What Every Parent Should Know About Ear Tubes

Ear infections can occur at any age, but they are diagnosed most often in young children. Five out of six children will have at least one ear infection by their third birthday, according to the National Institute on Deafness and Other Communication Disorders, or NIDCD.

The most common type of ear infection is acute otitis media, in which the ear’s Eustachian tube, which ventilates the middle ear and drains infectious fluids and debris, doesn’t work properly. In newborns, the Eustachian tube is flat, but it tilts as you age, which is why most people eventually outgrow recurrent ear infections.

If that drainage system doesn’t do its job, parts of the middle ear swell and fluid is trapped behind the eardrum. This causes severe ear pain and occasionally fever. It also can decrease the ability to hear, which is critical to the development of speech.

Antibiotics are usually effective in treating ear infections, but in some children, the medication either doesn’t work or works only temporarily, says Dr. Matthew D. Scarlett, an ear, nose and throat doctor with Charleston ENT & Allergy.

Medication, however, is not a long-term option. Dr. Scarlett explains how ear tubes are placed to prevent frequent recurrence of ear infections. “They’re very safe, and outcomes are excellent,” he says.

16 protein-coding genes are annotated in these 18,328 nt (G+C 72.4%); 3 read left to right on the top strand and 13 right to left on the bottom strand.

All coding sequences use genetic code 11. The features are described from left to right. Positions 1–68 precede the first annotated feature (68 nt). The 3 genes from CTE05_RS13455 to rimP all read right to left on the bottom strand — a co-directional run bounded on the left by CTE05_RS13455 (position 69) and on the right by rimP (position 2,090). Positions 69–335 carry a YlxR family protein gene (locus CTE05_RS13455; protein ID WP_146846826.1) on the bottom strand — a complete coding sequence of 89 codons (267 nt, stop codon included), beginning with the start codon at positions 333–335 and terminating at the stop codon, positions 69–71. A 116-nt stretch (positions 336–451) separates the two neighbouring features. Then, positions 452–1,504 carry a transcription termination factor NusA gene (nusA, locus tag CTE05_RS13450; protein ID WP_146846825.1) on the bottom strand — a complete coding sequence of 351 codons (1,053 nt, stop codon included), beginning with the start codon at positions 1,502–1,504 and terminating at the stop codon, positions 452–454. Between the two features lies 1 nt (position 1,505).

Also known as pressure equalization tubes, ear tubes are tiny metal or plastic cylinders that are surgically inserted in the eardrum to ventilate the middle ear. That prevents fluid from becoming trapped, reducing the frequency and severity of ear infections.

“Every now and then I’ll have parents who are nervous,” Dr. Scarlett says. “I explain that frequent ear infections can cause hearing loss and speech delays. With testing, parents can get a better understanding of the hearing loss. We reassure them that this simple 10-minute procedure will help their child’s development.”

So, who is a good candidate for ear tubes?

If the child has had four or more ear infections in the last six months, or one ear infection in three months despite antibiotics, it’s a good idea to consider ear tubes, Dr. Scarlett says.

Some 667,000 ear tubes are inserted each year in the United States, according to the American Journal of Public Health. By age 3, one in 15 children has ear tubes.

The placement of ear tubes is a fast, painless outpatient procedure that is done under facemask general anesthesia. Typically tubes don’t have to be removed because they fall out on their own in a year and a half to two years, Dr. Scarlett says.

The only downside is the ear can run just like the nose, but if that tube wasn’t in, the same fluid would back up behind the eardrum causing hearing and speech problems, and even affecting a child’s balance.

We treat ear infections so effectively now,” Dr. Scarlett says, that, “you forget at one time kids were going deaf.”

If you’re looking for knowledgeable, compassionate ear, nose and throat doctors to treat ear infections or any other ENT issue, Charleston ENT & Allergy has 11 locations serving Charleston, Dorchester, Colleton, Berkeley, and Beaufort counties. Call for an appointment or visit them online.